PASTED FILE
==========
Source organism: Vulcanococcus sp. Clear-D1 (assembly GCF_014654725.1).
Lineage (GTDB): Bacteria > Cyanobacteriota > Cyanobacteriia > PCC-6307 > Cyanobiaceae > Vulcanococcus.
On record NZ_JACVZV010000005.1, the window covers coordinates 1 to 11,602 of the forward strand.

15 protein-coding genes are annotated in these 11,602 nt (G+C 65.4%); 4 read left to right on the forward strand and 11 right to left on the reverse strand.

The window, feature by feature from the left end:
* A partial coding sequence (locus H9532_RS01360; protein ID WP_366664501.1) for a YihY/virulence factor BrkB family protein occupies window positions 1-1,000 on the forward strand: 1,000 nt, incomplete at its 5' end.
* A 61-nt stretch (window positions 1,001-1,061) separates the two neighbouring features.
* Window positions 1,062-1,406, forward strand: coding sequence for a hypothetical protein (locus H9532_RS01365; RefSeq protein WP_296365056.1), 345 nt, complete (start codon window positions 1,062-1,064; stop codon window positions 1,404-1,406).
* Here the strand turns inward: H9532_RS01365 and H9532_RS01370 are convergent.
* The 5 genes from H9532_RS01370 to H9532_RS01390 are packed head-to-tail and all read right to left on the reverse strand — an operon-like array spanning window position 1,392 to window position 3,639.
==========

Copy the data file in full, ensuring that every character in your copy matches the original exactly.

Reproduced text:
Source organism: Vulcanococcus sp. Clear-D1 (assembly GCF_014654725.1).
Lineage (GTDB): Bacteria > Cyanobacteriota > Cyanobacteriia > PCC-6307 > Cyanobiaceae > Vulcanococcus.
On record NZ_JACVZV010000005.1, the window covers coordinates 1 to 11,602 of the forward strand.

15 protein-coding genes are annotated in these 11,602 nt (G+C 65.4%); 4 read left to right on the forward strand and 11 right to left on the reverse strand.

The window, feature by feature from the left end:
* A partial coding sequence (locus H9532_RS01360; protein ID WP_366664501.1) for a YihY/virulence factor BrkB family protein occupies window positions 1-1,000 on the forward strand: 1,000 nt, incomplete at its 5' end.
* A 61-nt stretch (window positions 1,001-1,061) separates the two neighbouring features.
* Window positions 1,062-1,406, forward strand: coding sequence for a hypothetical protein (locus H9532_RS01365; RefSeq protein WP_296365056.1), 345 nt, complete (start codon window positions 1,062-1,064; stop codon window positions 1,404-1,406).
* Here the strand turns inward: H9532_RS01365 and H9532_RS01370 are convergent.
* The 5 genes from H9532_RS01370 to H9532_RS01390 are packed head-to-tail and all read right to left on the reverse strand — an operon-like array spanning window position 1,392 to window position 3,639.